My name is Susan and 56 years ago I began having grand mal seizures scaring the living day lights out of my 25-year-old mom. Diagnosed formally at the age of nine and beginning medication at that time, I have never know life without seizures. I fought throughout life to be and do things people told me I would never be able to do. I would not be smart enough (I have two college degrees and owned a business and the retired from recreational therapy, so rewarding). I excelled in sports at the city and state levels and hold a record which a nurse told me I would never run. God bless my mom who allowed me to speak up to her at prove her wrong.
I went on to marry and have two beautiful daughters and then later raised them on my own. When I reached age 38, I had to retired due to increasing seizures and two car accidents (thank the lord no injuries to others.) I have not been able to work ever since. Epilepsy is a disease that affects so many different avenues in your life. People are afraid and sometimes distant because of the unknown so you know from the get go you are different and have to be strong to survive. While on the outside I was always friendly and social, many did not know I had seizures in high school. When controlled, I still knew I was different. I could not swim alone. I had to wait longer to get my drivers license. I had to be the good girl and never taste a beer at high school parties (not that kids should drink, but still I had to be strong against peer pressure).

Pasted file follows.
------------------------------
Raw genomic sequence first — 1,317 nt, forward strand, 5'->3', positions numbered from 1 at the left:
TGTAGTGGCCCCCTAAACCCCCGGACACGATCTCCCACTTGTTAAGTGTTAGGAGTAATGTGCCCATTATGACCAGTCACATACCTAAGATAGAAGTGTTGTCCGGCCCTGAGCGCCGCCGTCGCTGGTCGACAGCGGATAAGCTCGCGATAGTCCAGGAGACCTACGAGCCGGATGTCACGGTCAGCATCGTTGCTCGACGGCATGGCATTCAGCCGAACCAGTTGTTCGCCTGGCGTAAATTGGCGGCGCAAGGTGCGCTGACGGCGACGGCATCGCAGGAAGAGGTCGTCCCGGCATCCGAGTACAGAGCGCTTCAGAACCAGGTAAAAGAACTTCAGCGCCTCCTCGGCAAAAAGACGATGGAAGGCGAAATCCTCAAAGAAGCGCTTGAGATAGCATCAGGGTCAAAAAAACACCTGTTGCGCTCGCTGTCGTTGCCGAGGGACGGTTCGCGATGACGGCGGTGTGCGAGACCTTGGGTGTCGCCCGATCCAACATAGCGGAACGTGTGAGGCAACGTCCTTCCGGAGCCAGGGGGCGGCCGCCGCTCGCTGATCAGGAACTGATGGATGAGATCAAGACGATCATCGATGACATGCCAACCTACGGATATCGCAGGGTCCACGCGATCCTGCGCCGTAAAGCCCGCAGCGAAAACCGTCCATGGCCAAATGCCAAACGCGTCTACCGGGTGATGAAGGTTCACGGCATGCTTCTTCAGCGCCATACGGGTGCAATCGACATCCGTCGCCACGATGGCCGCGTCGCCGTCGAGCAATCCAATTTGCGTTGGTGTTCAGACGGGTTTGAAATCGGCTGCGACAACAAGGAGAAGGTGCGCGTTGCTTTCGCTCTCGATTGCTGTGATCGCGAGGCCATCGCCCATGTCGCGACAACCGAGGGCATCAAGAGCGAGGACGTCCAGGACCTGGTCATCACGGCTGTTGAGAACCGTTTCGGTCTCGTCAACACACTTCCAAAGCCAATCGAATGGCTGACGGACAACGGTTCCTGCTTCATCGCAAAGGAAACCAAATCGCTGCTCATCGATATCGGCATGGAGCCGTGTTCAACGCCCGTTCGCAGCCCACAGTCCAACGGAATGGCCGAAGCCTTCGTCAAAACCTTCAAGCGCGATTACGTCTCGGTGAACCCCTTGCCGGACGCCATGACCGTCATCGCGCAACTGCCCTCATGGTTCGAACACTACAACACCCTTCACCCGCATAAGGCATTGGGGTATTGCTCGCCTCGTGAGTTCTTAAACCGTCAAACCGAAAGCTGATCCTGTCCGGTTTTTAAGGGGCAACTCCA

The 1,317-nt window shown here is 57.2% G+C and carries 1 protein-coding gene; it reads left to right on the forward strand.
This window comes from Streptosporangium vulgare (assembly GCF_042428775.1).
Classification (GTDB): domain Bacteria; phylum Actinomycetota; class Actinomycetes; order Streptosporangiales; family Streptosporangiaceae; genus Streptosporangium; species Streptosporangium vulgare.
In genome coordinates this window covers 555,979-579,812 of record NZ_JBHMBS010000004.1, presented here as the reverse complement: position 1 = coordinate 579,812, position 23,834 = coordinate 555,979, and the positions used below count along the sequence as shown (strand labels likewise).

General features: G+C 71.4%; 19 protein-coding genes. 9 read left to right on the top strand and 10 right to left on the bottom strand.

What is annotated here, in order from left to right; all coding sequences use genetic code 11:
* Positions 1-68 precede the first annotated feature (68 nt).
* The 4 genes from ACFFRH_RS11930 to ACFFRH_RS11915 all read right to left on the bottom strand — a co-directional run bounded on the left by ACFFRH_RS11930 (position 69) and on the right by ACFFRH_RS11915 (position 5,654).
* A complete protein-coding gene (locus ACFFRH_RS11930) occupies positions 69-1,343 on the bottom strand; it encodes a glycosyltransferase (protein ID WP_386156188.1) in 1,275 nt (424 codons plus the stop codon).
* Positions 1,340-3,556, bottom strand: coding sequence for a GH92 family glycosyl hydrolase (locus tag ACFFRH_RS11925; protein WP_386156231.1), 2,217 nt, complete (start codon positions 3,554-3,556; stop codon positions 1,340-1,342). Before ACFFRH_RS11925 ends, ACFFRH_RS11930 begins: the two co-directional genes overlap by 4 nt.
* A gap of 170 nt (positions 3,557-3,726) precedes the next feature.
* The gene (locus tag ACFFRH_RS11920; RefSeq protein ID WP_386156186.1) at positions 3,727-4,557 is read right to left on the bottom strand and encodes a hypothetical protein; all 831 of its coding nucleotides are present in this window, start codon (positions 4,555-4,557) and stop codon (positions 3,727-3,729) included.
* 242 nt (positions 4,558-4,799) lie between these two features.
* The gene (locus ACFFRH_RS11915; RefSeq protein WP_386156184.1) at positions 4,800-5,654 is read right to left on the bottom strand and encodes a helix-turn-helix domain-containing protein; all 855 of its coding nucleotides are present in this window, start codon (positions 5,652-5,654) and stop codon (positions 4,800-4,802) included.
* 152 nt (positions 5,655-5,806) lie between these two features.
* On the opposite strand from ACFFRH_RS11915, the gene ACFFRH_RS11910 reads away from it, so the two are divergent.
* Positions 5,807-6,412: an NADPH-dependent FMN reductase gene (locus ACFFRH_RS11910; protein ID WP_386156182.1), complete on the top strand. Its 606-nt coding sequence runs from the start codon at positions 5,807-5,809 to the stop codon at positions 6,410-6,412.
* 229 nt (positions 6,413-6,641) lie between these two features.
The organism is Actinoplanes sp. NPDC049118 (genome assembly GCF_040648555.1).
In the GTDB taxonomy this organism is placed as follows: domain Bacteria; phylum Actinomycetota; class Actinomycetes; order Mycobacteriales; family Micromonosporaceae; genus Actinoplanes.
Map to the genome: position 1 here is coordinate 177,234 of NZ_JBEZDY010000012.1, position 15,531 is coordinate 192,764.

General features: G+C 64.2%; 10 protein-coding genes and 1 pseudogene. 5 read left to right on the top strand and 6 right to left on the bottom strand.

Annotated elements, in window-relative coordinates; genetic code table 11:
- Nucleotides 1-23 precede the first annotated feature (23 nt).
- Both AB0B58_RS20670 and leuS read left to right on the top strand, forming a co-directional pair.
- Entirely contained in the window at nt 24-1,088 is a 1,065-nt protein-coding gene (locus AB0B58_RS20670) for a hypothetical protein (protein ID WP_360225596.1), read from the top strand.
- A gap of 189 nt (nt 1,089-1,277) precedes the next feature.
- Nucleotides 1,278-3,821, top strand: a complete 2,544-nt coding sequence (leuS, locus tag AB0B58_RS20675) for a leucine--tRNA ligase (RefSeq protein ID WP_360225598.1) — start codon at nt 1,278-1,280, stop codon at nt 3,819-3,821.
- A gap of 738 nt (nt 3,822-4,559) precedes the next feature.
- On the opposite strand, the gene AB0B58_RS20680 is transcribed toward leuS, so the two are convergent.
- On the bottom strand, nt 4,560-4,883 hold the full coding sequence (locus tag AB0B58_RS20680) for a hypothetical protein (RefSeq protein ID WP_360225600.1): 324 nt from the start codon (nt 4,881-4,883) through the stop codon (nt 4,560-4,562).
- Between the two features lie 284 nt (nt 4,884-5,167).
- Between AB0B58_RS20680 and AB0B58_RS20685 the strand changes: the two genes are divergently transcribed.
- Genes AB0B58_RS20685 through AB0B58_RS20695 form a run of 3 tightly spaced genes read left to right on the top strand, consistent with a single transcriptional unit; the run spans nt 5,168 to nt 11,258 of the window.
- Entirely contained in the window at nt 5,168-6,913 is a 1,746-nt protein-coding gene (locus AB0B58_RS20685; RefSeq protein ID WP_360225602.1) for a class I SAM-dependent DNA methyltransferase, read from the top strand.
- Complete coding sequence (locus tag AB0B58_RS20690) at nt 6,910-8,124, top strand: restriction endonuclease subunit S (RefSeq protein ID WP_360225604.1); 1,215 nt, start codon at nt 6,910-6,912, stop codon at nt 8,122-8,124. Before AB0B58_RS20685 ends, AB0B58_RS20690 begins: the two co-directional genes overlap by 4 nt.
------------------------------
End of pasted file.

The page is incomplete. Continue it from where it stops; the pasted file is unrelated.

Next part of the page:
Then after disability when I could no longer drive and I was raising my girls, I would walk in the snow literally to get groceries (once carrying a turkey) in a duffle bag a mile with other groceries just so I had Thanksgiving dinner. Walking to drugstore at 10pm to get Motrin for daughter who was sick (a mom does anything for their child).
I am blessed to have 3 beautiful granddaughters and one stinking cute grandson. I have been through a lot yet very blessed. What I struggle with the most is the feeling of not being enough. Not being able to give enough and do enough my body is constantly fighting against me. Now my mind is trying to as well. My memory is being robbed, it may be medications I don’t know, still figuring that out. So many aspects of Epilepsy that are unknown and everyone that has Epilepsy has it different. Almost like fingerprints, not all the same. I try my darndest to be upbeat and grateful for all I have had and continue to have and to be able to do and be surrounded by the people I am blessed with. Epilepsy can take over a persons life. It is important to note that Epilepsy is a disease and an Epileptic is a person, not a disease you can catch. We are people, you do not need to be afraid of and we are kind. Join us in finding a cure.